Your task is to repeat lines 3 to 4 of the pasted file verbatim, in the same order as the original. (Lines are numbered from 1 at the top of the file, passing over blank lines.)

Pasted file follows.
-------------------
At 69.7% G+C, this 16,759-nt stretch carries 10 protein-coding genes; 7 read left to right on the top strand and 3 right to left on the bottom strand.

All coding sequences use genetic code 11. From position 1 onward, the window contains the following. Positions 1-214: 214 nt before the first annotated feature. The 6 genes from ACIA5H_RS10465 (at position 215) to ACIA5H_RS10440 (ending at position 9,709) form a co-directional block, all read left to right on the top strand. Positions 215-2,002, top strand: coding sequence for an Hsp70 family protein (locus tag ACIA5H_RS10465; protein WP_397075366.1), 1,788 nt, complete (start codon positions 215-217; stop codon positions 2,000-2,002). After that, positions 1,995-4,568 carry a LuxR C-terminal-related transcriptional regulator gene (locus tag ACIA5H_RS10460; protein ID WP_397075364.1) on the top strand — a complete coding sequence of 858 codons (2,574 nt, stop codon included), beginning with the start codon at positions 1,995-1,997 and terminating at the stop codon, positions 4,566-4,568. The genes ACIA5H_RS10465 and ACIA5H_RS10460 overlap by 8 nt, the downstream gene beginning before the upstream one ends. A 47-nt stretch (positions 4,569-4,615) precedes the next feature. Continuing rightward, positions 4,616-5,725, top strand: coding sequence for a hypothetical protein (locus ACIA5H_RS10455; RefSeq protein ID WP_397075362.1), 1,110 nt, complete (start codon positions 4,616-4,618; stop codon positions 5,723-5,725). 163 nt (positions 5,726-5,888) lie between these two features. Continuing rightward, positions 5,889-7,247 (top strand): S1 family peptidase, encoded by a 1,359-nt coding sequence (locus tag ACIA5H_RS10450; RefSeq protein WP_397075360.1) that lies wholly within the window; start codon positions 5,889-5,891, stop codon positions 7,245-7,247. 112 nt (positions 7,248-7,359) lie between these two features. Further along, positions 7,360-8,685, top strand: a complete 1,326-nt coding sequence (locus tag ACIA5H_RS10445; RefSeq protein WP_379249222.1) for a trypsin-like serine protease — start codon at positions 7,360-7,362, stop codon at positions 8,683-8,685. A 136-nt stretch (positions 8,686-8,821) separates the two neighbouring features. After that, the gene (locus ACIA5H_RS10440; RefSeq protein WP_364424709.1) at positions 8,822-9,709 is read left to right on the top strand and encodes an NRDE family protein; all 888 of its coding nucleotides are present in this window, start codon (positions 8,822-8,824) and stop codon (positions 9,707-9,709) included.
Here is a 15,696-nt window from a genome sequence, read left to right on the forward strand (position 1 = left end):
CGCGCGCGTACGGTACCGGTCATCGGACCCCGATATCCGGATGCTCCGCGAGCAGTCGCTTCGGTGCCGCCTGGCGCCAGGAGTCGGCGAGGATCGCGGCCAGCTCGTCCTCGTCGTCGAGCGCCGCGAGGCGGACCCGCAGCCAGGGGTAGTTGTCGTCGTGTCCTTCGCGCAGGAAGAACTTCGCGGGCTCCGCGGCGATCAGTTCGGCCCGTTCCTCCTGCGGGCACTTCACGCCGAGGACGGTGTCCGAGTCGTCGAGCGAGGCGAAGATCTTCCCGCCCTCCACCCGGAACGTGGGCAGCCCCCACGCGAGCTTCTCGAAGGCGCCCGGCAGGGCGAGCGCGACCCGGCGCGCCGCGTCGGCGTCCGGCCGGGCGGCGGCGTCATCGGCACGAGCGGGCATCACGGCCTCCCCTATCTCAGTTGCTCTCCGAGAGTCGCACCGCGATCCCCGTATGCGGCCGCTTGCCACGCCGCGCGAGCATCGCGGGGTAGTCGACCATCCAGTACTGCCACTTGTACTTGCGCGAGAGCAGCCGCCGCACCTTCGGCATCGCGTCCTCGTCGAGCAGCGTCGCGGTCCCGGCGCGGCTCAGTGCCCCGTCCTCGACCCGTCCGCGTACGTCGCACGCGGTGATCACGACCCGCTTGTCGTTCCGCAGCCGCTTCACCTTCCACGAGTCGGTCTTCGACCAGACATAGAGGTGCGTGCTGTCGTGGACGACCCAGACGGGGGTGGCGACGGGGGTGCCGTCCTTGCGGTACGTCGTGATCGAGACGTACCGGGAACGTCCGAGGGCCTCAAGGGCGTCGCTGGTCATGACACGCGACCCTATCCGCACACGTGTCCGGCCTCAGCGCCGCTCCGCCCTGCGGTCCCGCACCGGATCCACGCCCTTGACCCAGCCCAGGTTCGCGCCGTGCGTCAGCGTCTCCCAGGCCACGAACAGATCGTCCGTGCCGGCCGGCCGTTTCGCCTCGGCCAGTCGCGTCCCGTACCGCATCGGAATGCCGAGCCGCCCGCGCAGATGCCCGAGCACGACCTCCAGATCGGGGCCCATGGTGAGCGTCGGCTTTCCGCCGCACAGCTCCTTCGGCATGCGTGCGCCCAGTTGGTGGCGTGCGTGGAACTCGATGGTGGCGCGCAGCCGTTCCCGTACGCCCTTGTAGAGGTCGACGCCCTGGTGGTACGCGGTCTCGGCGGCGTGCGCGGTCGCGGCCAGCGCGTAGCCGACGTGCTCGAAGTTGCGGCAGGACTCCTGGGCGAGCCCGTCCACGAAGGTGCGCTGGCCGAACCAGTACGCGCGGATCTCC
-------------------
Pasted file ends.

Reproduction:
Here is a 15,696-nt window from a genome sequence, read left to right on the forward strand (position 1 = left end):
CGCGCGCGTACGGTACCGGTCATCGGACCCCGATATCCGGATGCTCCGCGAGCAGTCGCTTCGGTGCCGCCTGGCGCCAGGAGTCGGCGAGGATCGCGGCCAGCTCGTCCTCGTCGTCGAGCGCCGCGAGGCGGACCCGCAGCCAGGGGTAGTTGTCGTCGTGTCCTTCGCGCAGGAAGAACTTCGCGGGCTCCGCGGCGATCAGTTCGGCCCGTTCCTCCTGCGGGCACTTCACGCCGAGGACGGTGTCCGAGTCGTCGAGCGAGGCGAAGATCTTCCCGCCCTCCACCCGGAACGTGGGCAGCCCCCACGCGAGCTTCTCGAAGGCGCCCGGCAGGGCGAGCGCGACCCGGCGCGCCGCGTCGGCGTCCGGCCGGGCGGCGGCGTCATCGGCACGAGCGGGCATCACGGCCTCCCCTATCTCAGTTGCTCTCCGAGAGTCGCACCGCGATCCCCGTATGCGGCCGCTTGCCACGCCGCGCGAGCATCGCGGGGTAGTCGACCATCCAGTACTGCCACTTGTACTTGCGCGAGAGCAGCCGCCGCACCTTCGGCATCGCGTCCTCGTCGAGCAGCGTCGCGGTCCCGGCGCGGCTCAGTGCCCCGTCCTCGACCCGTCCGCGTACGTCGCACGCGGTGATCACGACCCGCTTGTCGTTCCGCAGCCGCTTCACCTTCCACGAGTCGGTCTTCGACCAGACATAGAGGTGCGTGCTGTCGTGGACGACCCAGACGGGGGTGGCGACGGGGGTGCCGTCCTTGCGGTACGTCGTGATCGAGACGTACCGGGAACGTCCGAGGGCCTCAAGGGCGTCGCTGGTCATGACACGCGACCCTATCCGCACACGTGTCCGGCCTCAGCGCCGCTCCGCCCTGCGGTCCCGCACCGGATCCACGCCCTTGACCCAGCCCAGGTTCGCGCCGTGCGTCAGCGTCTCCCAGGCCACGAACAGATCGTCCGTGCCGGCCGGCCGTTTCGCCTCGGCCAGTCGCGTCCCGTACCGCATCGGAATGCCGAGCCGCCCGCGCAGATGCCCGAGCACGACCTCCAGATCGGGGCCCATGGTGAGCGTCGGCTTTCCGCCGCACAGCTCCTTCGGCATGCGTGCGCCCAGTTGGTGGCGTGCGTGGAACTCGATGGTGGCGCGCAGCCGTTCCCGTACGCCCTTGTAGAGGTCGACGCCCTGGTGGTACGCGGTCTCGGCGGCGTGCGCGGTCGCGGCCAGCGCGTAGCCGACGTGCTCGAAGTTGCGGCAGGACTCCTGGGCGAGCCCGTCCACGAAGGTGCGCTGGCCGAACCAGTACGCGCGGATCTCC